In 2007, Taymor was nominated for a Golden Globe in the Best Musical/Comedy categories and for an Oscar for costume design, for Across the Universe. Composed on the basis of 35 Beatles’ songs, apart from the actors in the leading roles, the film features Evan Rachel Wood and Jim Sturgess, as well as Bono, Joe Cocker, Eddie Izzard and Salma Hayek, and the Beatles’ music tells two stories simultaneously – a private one and the story of the entire generation. Taymor not only directed the film, but was also the screenplay’s co-author.

Taymor is well-known as a theatre director. Her original musical play, Juan Darién: A Carnival Mass, presented at the Lincoln Center’s Vivian Beaumont Theater in 1996, received five Tony Award nominations, including the Best Director category. It was also presented during the Edinburgh International Festival and festivals in France, Jerusalem and Montreal, as well as for a longer period in San Francisco.

The first opera directed by Taymor was Stavinsky’s Oedipus Rex for the Saito Kinen Orchestra in Japan, conducted by Seiji Ozawa in 1992. The leading roles were played by Philip Langridge as Oedipus and Jessye Norman as Jocasta. Taymor also directed the film adaptation of the Oedipus Rex opera, the premiere of which was held during the Sundance Film Festival, and which received the Jury Award at the International Festival of Films on Art in Montreal. The film was screened worldwide in 1993, won three Emmy Awards and an International Classical Music Award for the best opera production in 1994.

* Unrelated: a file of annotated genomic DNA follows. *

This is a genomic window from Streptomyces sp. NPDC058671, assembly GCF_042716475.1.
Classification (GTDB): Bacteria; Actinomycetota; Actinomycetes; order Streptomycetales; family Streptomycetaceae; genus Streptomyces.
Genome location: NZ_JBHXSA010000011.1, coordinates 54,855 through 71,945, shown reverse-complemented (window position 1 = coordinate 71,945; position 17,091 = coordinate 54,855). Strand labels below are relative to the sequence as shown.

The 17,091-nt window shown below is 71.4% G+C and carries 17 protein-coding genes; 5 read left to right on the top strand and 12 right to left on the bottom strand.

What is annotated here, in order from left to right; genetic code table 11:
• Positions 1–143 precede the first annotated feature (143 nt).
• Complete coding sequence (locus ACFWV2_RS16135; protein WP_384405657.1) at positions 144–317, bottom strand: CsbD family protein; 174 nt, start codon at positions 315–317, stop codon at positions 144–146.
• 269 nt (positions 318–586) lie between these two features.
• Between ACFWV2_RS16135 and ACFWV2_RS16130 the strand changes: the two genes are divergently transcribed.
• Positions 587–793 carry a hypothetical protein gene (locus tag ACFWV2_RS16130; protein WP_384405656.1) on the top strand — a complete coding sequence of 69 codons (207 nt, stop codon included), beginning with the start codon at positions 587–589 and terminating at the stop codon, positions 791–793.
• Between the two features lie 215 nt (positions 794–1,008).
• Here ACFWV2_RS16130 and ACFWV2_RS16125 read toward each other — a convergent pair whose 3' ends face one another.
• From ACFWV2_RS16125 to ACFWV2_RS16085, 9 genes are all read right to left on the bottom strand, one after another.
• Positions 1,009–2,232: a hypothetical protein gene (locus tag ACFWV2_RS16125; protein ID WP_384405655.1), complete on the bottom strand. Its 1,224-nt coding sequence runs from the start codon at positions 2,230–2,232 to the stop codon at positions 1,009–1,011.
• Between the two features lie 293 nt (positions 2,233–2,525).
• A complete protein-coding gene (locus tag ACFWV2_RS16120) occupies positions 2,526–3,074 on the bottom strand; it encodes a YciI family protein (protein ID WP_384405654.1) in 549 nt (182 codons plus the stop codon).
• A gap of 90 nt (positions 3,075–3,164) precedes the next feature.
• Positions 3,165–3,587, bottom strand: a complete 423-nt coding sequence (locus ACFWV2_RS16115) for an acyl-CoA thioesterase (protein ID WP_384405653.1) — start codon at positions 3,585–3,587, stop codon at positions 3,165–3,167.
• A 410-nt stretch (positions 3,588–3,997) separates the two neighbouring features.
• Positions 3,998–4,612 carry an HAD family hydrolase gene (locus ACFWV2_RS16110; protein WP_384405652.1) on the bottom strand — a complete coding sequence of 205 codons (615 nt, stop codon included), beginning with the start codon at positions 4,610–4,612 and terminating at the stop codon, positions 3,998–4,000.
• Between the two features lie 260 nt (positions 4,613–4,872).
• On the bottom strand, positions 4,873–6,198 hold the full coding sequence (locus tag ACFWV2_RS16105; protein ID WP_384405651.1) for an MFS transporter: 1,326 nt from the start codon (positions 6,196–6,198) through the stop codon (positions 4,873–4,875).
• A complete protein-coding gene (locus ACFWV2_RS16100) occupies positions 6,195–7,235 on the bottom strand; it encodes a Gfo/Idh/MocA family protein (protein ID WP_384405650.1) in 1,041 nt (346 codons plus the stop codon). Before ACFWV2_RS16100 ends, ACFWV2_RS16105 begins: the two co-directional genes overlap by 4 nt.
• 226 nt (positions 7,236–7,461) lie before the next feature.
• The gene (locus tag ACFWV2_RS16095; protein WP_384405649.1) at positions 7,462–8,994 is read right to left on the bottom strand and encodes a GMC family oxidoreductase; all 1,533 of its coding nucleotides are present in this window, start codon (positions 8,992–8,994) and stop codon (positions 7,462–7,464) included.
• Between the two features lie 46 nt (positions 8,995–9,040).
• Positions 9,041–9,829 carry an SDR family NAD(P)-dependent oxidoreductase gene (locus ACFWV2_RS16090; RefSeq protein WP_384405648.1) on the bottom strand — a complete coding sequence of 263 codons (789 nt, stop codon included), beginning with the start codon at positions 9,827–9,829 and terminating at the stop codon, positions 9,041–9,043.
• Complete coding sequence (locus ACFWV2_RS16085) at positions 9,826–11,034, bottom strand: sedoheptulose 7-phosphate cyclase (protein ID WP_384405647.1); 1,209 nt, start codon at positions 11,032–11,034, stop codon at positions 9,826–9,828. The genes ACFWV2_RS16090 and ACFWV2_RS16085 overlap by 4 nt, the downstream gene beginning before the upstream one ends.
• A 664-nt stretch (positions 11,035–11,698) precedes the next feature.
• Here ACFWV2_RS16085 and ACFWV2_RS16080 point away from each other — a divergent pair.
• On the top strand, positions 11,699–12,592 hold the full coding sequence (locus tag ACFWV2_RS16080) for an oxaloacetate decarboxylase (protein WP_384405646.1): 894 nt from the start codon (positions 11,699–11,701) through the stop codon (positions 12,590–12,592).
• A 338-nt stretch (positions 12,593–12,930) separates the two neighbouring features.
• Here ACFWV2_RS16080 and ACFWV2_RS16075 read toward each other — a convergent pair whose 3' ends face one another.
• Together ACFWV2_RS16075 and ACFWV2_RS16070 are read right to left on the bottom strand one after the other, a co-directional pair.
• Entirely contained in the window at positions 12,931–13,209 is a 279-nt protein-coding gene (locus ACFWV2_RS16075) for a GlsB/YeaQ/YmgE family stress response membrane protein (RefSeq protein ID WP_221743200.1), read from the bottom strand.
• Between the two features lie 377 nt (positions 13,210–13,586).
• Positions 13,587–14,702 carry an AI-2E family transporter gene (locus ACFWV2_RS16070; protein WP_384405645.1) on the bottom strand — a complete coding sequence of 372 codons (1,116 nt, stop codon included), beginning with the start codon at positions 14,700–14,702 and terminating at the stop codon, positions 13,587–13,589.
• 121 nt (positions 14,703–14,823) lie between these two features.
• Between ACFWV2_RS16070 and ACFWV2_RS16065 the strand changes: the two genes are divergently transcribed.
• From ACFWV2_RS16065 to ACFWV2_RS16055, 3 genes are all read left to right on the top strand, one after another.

In 2000, Taymor directed Carl Gozzi's The Green Bird on Broadway (previously presented by the Theatre for a New Audience group), and Shakespeare’s play, Titus Andronicus, directed by Taymor was staged by the Off-Broadway Theatre for a New Audience in 1994. Other plays directed by Taymor include: The Tempest, The Taming of the Shrew, The Transposed Heads, based on Thomas Mann’s novella and produced in co-operation with the American Musical Theater Festival and the Lincoln Center, and Liberty’s Taken, an original musical created together with David Suehsdorf and Elliot Goldenthal.

Taymor also directed Wagner’s The Flying Dutchman for the Los Angeles Music Center Opera in co-operation with the Houston Grand Opera and Strauss’ Salome for the Mariinsky Theatre for the purposes of performances in Russia, Germany and Israel, conducted by Valery Gergiev. Her first director’s version of The Magic Flute (Die Zauberflote) was presented during the Maggio Musicale Fiorentino Festival in Florence in 1993, and the orchestra was conducted by Zubin Mehta. More than ten years later, in 2004, the premiere of The Magic Flute was held in the Metropolitan Opera. The performance belongs to the opera’s regular repertoire. A shortened version of the work, based on a new translation, was first presented in the Metropolitan Opera in December of 2006 and, in 2010, inaugurated a new PBS series entitled Great Performances at the Met, as well as a series of transmissions, The Met: Live in HD, screened in cinemas. In 2006, the premiere of Taymor’s original opera entitled Grendel was held – it is a work permeated with black humour, a new version of Beowulf’s legend, based on James Gardner’s novel. The music, commissioned by the Los Angeles Opera and the Lincoln Center Festival, was composed by Elliot Goldenthal. The opera also found itself among the Pulitzer Prize for Music finalists in 2007.